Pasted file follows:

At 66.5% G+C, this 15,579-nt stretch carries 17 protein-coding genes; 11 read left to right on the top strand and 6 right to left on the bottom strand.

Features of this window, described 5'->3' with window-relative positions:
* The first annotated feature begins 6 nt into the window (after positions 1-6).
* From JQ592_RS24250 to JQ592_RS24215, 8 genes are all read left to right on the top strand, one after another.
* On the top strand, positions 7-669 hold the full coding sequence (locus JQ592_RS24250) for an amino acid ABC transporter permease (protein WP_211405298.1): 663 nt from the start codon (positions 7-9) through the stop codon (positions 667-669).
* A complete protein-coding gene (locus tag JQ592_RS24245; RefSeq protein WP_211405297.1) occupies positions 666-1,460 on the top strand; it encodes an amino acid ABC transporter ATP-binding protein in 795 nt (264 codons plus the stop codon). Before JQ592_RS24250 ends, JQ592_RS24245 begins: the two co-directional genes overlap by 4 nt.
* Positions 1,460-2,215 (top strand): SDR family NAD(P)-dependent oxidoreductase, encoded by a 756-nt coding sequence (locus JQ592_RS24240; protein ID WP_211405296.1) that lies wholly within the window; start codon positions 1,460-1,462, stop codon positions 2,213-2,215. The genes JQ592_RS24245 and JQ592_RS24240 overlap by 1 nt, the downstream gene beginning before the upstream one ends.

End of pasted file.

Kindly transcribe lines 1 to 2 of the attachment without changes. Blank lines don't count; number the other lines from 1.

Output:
At 66.5% G+C, this 15,579-nt stretch carries 17 protein-coding genes; 11 read left to right on the top strand and 6 right to left on the bottom strand.

Features of this window, described 5'->3' with window-relative positions: